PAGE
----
As such we don’t think member groups’ events will usually meet the characteristic where it is encouraged, but the option of asking audiences to show an NHS COVID Pass/vaccine certification is there. The key things to consider are:
- People don’t have to have the vaccine, or answer.
- If they have not been vaccinated / won’t answer, what will you do?
- If you exclude on this basis, you would be in danger of discriminating against protected characteristics, e.g. age (not everyone can have the vaccine).
- Exclusion could be a difficult situation to manage and have a reputational impact. Using vaccination status as a condition might create more problems than it solves.
- Vaccination status is not a replacement for other measures. The measures you should have in place anyway will protect anyone, vaccinated or not.
- There is no issue here with collecting or storing medical data if you are only looking at their pass/status document, not keeping that information.
- Ask audiences about their vaccination and/or test status (e.g. when booking).
- This has the same issues as above regarding requiring people to do it and excluding people on the basis of their answer or lack of answer.
- If you ask for people’s names it creates a data protection issue, as you would be asking for and storing sensitive personal (medical) data.
It is a difficult area to know what do. Ultimately groups have to decide, but we think given the size and nature of the events our members typically put on, balanced against the practicalities of enforcing certification as a condition of entry and potential risks associated with that, the best approach is to encourage rather than enforce:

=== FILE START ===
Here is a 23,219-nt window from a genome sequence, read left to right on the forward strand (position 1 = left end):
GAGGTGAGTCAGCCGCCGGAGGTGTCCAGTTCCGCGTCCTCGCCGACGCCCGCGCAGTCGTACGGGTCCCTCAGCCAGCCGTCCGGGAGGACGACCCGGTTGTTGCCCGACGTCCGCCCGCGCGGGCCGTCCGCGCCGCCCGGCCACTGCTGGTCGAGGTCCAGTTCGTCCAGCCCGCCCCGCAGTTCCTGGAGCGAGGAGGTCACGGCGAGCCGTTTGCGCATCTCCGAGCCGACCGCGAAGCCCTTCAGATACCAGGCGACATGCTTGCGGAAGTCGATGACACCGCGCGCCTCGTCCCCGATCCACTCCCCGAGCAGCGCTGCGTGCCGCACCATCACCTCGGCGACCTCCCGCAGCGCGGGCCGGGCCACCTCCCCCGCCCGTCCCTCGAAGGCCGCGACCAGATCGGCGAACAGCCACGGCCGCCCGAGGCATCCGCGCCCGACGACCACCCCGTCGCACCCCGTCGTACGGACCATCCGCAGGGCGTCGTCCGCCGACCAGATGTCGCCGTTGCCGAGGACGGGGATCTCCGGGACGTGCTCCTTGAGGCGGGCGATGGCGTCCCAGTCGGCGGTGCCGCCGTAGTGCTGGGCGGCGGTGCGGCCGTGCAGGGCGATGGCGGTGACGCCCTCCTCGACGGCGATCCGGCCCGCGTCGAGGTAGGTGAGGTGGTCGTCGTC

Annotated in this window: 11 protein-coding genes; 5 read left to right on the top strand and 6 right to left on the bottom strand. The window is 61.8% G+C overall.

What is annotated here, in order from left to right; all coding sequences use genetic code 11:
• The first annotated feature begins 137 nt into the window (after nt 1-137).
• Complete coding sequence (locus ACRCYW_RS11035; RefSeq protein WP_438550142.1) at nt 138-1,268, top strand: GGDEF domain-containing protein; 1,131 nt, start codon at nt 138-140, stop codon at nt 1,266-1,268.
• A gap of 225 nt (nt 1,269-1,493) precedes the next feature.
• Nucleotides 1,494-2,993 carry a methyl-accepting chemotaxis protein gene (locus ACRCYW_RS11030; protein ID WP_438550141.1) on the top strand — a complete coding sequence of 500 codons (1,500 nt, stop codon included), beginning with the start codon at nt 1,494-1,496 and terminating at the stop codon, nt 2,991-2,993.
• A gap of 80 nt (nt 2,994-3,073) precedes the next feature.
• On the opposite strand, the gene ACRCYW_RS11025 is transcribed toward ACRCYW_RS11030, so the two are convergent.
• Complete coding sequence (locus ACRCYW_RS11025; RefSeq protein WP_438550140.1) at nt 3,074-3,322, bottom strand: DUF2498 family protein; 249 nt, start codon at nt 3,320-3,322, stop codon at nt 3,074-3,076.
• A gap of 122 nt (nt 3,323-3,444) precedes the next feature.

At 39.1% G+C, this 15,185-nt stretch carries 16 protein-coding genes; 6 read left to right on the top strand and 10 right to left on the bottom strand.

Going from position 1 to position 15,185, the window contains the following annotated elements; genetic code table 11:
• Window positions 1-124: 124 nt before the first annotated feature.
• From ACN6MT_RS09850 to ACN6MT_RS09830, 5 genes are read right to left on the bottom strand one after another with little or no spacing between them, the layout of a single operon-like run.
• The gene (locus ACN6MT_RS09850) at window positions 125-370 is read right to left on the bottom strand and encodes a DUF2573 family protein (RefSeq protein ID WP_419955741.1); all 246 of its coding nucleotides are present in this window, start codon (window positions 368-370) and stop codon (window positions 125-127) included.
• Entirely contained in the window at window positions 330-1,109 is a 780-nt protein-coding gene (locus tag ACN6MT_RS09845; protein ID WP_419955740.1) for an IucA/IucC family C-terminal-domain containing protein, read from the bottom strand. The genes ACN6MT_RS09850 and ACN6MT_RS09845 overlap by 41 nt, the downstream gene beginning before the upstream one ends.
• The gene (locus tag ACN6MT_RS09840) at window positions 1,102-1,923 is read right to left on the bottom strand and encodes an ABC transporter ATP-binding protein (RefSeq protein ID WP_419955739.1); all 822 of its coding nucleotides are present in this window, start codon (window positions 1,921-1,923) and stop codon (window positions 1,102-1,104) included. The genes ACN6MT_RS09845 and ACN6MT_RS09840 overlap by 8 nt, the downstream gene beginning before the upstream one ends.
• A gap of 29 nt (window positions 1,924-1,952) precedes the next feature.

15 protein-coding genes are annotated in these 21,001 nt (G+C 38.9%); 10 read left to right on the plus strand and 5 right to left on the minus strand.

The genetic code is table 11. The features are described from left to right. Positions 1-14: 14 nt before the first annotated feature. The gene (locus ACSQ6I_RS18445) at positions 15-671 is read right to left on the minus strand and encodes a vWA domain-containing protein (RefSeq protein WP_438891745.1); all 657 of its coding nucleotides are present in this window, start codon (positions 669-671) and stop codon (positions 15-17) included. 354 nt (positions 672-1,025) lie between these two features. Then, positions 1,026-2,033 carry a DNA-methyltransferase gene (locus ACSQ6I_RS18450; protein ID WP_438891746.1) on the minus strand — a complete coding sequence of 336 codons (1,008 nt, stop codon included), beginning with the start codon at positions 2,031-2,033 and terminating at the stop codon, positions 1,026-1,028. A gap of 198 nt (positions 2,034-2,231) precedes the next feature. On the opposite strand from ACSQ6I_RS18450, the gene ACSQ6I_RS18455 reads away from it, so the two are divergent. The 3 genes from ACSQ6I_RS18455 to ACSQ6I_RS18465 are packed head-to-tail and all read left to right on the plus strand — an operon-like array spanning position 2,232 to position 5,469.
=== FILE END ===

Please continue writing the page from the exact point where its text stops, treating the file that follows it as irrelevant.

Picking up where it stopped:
- Politely ask that audiences members be vaccinated, but don’t make it a requirement
- Have strong messaging on not attending if they could carry a risk (see 'Turn people with COVID-19 symptoms away'), and fair refund polices to back that up.
Potential future development (England)
It has been announced that double vaccination and/or Covid certification may become compulsory for certain events and settings in England from end of September. DCMS have said that the definition of these events and/or venues has not yet been decided, but essentially they are looking at what they call ‘unstructured events’ – i.e. non-seated (e.g. night clubs); and very large seated events.
This has not been confirmed yet and there are many issues which would need to be resolved, e.g. what about visitors from other UK nations which don’t have the same certification, what about under-18s who will not be offered the vaccines etc.
You, the committee, are responsible for performances that happen in a specific place at a specific time. But individuals have to take responsibility also, for:
- making sure they don’t attend if:
- they have Covid-19 symptoms
- they have tested positive
- someone they have close contact with has tested positive
- they have been told to self-isolate
- they have had a recent positive lateral flow test
- their transport to events: you can perhaps provide guidance – e.g. car sharing vs public transport vs cycling etc., but ultimately individuals have to take responsibility for that.
- their own health: you can mitigate and minimise risks but you can never eliminate the risk completely that they may be exposed to Covid-19 at a performance. They need to be aware of that and choose to attend – or not – depending on their own personal circumstances and health.
- their behaviour at the event. Provided they receive clear instructions from you as to what they should do and how they should behave (e.g. use hand sanitiser, wear a face maks.), then you are fully within your rights to pull them up on their behaviour if they do not conform to those rules. And indeed to make it clear that if there is repeated breach of rules that you may ask them to leave.